The Second World, however, in the Cold War era was endowed with certain peculiar characteristics. It referred to socialist regimes that, while rejecting the political economy of capitalism, i.e. in direct ideological opposition to the 'first world', had nevertheless achieved a level of development comparable to that of the 'first world' countries. However, in terms of aggregate indicators (whose criteria were formulated by the first world, which allows for a certain ideological bias and motivation), the second world was still lagging behind the first world. However, the lag was not as significant as in the case of the third world.

The second world mainly meant the USSR, but also the Eastern Bloc countries (especially in Eastern Europe).

The concept of the second world is important as a precedent for the first world to recognise that, even following an alternative development scenario to liberal capitalism, it is possible to achieve results that are cumulatively comparable to those of the West. This is what distinguishes the second world from the third world. The second world had the potential to effectively oppose the first and challenge the universality of its model, and this effectiveness had very concrete expression in terms of economic growth rates, number of nuclear warheads, level of scientific potential, education, social protection, urbanisation, industrialisation, etc.

The first world corresponded to the western capitalist camp, the second world to the eastern bloc and socialist countries.

The two worlds were in unstable equilibrium. It was unstable because the first world insisted on its supremacy and the second world only had to oppose it, partially adopting from the first world certain elements of economy, technology, etc.

The first and second worlds projected their influence onto the third world, which was the main battleground.

All third-world countries were divided into capitalist and socialist, although there was also a 'Non-Aligned Movement' whose members tried to justify their own development strategy - without the dogmas of capitalism and socialism, but this did not develop into an independent theory and became a system of compromises and combinations depending on the specific situation. However, the criteria of the first world (capitalism) or their doctrinal reinterpretation in the ideology of the second world (socialism) have served as a model.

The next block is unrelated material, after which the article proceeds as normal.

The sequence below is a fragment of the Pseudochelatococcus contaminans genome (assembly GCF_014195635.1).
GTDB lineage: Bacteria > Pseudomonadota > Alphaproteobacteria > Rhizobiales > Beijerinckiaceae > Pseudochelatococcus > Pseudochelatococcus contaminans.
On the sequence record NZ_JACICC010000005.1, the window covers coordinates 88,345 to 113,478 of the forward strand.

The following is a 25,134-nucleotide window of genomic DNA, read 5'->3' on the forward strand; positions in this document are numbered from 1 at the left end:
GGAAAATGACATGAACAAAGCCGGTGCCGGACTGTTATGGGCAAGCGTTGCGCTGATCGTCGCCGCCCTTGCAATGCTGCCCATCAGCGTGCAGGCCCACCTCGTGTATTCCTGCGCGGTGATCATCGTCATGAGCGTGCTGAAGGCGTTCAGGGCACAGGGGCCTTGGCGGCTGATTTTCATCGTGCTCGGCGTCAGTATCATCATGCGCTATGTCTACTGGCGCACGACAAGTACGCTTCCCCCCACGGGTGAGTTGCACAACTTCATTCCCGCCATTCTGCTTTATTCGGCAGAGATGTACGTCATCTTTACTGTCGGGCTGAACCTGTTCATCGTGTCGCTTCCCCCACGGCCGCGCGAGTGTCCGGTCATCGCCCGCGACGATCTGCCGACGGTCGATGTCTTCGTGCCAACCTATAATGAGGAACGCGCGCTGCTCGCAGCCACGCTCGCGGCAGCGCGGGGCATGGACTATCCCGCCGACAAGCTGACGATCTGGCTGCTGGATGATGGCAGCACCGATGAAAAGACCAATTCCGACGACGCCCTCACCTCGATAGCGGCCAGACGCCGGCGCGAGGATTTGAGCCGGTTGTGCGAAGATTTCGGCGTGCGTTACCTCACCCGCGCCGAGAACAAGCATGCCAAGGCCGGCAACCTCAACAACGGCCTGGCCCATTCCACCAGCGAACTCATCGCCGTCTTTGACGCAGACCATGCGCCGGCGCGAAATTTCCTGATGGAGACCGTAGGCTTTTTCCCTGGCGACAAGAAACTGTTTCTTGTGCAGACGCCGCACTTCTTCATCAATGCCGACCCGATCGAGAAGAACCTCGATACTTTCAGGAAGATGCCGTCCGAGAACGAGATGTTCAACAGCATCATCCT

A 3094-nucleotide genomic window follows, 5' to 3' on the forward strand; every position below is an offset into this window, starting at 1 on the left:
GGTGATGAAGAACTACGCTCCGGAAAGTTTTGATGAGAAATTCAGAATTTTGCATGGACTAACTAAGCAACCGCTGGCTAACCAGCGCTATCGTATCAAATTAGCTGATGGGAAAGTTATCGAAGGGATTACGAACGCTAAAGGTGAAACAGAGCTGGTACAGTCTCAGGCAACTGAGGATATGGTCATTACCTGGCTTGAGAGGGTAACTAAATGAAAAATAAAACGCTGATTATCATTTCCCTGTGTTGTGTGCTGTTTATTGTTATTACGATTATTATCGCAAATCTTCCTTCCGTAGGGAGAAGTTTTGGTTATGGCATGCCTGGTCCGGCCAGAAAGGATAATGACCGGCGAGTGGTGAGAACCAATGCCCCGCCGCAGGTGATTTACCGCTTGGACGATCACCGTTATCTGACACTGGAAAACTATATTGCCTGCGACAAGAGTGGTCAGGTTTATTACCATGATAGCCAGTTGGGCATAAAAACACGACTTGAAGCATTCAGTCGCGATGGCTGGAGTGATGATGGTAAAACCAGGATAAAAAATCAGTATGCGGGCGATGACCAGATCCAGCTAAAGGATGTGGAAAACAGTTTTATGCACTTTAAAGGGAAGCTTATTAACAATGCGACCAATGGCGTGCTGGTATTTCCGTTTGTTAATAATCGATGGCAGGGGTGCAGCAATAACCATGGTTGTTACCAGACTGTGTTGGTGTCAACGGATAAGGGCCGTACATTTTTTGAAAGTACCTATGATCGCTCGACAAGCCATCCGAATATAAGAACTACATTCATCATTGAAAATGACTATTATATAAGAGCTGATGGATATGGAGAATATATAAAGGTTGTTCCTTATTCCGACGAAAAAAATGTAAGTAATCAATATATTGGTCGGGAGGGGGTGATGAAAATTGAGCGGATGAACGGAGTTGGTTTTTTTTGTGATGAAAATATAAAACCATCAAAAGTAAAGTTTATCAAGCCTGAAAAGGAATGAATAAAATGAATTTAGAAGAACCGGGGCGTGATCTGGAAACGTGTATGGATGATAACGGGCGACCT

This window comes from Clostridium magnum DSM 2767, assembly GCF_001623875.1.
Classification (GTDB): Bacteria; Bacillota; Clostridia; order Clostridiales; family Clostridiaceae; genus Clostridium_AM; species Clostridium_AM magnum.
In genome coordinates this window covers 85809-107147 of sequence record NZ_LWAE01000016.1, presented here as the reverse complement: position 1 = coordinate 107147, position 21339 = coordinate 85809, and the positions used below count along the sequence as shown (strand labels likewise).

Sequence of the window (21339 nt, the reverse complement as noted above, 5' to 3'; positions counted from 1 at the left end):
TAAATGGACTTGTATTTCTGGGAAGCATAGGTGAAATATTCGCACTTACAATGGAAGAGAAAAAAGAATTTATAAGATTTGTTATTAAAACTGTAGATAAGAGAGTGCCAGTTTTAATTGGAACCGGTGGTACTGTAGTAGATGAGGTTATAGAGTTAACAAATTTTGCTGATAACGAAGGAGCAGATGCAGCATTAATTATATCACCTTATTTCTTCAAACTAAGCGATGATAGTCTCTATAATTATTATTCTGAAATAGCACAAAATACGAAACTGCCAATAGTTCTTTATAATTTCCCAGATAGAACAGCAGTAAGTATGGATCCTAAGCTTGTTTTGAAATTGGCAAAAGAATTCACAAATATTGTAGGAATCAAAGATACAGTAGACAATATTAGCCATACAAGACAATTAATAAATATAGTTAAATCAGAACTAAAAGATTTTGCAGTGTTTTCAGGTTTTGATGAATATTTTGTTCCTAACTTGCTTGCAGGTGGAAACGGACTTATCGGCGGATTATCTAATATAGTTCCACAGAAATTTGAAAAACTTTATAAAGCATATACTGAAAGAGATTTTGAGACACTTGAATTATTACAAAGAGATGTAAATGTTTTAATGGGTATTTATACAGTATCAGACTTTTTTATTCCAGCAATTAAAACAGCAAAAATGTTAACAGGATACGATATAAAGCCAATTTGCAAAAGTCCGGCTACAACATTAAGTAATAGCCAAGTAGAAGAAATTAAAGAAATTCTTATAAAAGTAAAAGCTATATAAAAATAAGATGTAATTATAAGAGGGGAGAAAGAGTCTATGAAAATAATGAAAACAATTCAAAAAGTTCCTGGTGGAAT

The backbone of international politics in the Cold War era was thus the confrontation between the first world and the second world. This is reflected in the bipolar model.

It is important to note, as John Hobbson [7] does, that this division of society types corresponds to the classic triad of 19th century racist anthropology (Morgan [8], Tylor [9], etc.), which distinguished 'civilisation', 'barbarism' and 'savagery'. At the same time, 'white' corresponded to 'civilisation', yellow to 'barbarism' and black to 'savagery'. This model was only definitively abandoned in Western anthropology after the Second World War, but was retained to assess the political and economic development of countries and societies.

Thus, the first world was identified with 'civilisations' (first, with the 'white man' and his 'burden' in Kipling), the second world with 'barbarism' (hence the racist proverb 'scratch a Russian and you'll find a Tatar'), the third world with barbarism - with the 'peoples of Africa and Oceania' (generally with 'blacks').

The Second World: an expanded definition

One thing to note is that at the time of the Cold War things were usually ignored. Even the Russian Empire in the 18th and early 20th century was a second world compared to the West. While industrialisation was in full swing in Western Europe, the Russian Empire was still a predominantly agricultural country. In Western Europe, capitalism and bourgeois democracy took hold, while the Russian Empire retained its monarchy. Autonomous scientific centres operated in Western Europe, while the Russian Empire assiduously copied European science and education. However, the Russian Empire was able to confront the West, defend its sovereignty and way of life, and win wars.